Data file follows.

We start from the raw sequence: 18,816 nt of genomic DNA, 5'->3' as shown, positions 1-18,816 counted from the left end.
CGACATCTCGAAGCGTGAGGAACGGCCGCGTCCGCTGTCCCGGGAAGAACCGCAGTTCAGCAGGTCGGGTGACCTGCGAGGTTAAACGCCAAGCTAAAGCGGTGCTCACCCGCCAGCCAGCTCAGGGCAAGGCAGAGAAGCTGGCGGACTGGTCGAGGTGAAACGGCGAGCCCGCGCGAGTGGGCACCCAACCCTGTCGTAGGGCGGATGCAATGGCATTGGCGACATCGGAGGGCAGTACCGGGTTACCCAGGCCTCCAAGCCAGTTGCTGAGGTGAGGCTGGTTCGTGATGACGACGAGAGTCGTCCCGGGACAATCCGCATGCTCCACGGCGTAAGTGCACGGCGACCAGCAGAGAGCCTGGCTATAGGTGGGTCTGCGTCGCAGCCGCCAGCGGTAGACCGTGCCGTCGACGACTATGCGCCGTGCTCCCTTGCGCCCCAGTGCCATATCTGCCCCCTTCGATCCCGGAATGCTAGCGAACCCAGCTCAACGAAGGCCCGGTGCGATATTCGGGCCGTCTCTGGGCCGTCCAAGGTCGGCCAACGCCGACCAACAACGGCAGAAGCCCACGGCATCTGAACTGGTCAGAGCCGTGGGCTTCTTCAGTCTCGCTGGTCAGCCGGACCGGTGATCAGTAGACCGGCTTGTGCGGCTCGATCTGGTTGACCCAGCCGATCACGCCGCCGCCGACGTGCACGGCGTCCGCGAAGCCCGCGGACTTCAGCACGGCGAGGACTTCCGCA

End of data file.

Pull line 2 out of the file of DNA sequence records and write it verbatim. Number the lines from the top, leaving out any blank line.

CGACATCTCGAAGCGTGAGGAACGGCCGCGTCCGCTGTCCCGGGAAGAACCGCAGTTCAGCAGGTCGGGTGACCTGCGAGGTTAAACGCCAAGCTAAAGCGGTGCTCACCCGCCAGCCAGCTCAGGGCAAGGCAGAGAAGCTGGCGGACTGGTCGAGGTGAAACGGCGAGCCCGCGCGAGTGGGCACCCAACCCTGTCGTAGGGCGGATGCAATGGCATTGGCGACATCGGAGGGCAGTACCGGGTTACCCAGGCCTCCAAGCCAGTTGCTGAGGTGAGGCTGGTTCGTGATGACGACGAGAGTCGTCCCGGGACAATCCGCATGCTCCACGGCGTAAGTGCACGGCGACCAGCAGAGAGCCTGGCTATAGGTGGGTCTGCGTCGCAGCCGCCAGCGGTAGACCGTGCCGTCGACGACTATGCGCCGTGCTCCCTTGCGCCCCAGTGCCATATCTGCCCCCTTCGATCCCGGAATGCTAGCGAACCCAGCTCAACGAAGGCCCGGTGCGATATTCGGGCCGTCTCTGGGCCGTCCAAGGTCGGCCAACGCCGACCAACAACGGCAGAAGCCCACGGCATCTGAACTGGTCAGAGCCGTGGGCTTCTTCAGTCTCGCTGGTCAGCCGGACCGGTGATCAGTAGACCGGCTTGTGCGGCTCGATCTGGTTGACCCAGCCGATCACGCCGCCGCCGACGTGCACGGCGTCCGCGAAGCCCGCGGACTTCAGCACGGCGAGGACTTCCGCA